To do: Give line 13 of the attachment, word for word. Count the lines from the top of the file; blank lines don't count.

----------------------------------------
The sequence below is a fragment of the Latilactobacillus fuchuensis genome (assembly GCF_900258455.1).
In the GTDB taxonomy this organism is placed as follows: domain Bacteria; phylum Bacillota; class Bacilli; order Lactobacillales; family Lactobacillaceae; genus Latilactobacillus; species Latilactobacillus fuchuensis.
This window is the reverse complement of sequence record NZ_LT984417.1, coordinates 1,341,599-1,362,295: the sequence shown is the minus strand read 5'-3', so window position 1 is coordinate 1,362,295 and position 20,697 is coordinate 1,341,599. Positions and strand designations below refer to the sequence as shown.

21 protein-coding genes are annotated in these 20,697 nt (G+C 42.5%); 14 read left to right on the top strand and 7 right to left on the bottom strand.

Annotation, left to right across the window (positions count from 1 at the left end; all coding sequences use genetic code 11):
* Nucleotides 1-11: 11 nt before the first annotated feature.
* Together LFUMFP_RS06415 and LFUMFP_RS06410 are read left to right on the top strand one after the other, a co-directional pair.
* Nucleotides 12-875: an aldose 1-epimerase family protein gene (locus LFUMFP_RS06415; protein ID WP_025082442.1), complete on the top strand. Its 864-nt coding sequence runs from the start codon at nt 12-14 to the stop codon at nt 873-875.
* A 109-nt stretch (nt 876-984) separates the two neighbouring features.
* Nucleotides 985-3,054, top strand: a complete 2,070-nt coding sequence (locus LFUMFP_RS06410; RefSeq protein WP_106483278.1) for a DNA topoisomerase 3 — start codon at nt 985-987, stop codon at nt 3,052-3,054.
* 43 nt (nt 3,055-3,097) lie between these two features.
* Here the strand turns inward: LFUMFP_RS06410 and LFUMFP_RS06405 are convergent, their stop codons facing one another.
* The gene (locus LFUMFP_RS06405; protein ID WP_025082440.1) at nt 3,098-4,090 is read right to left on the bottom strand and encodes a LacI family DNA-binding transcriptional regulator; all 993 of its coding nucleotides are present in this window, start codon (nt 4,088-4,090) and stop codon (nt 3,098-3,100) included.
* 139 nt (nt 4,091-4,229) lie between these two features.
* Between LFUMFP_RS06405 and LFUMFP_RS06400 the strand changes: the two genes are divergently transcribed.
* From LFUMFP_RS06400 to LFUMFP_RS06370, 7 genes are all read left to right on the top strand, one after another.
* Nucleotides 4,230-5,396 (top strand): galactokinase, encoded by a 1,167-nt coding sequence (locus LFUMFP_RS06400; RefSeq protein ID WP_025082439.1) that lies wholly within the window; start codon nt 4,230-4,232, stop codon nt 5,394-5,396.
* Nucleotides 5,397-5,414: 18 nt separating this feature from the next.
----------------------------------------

* The gene (locus LFUMFP_RS06405; protein ID WP_025082440.1) at nt 3,098-4,090 is read right to left on the bottom strand and encodes a LacI family DNA-binding transcriptional regulator; all 993 of its coding nucleotides are present in this window, start codon (nt 4,088-4,090) and stop codon (nt 3,098-3,100) included.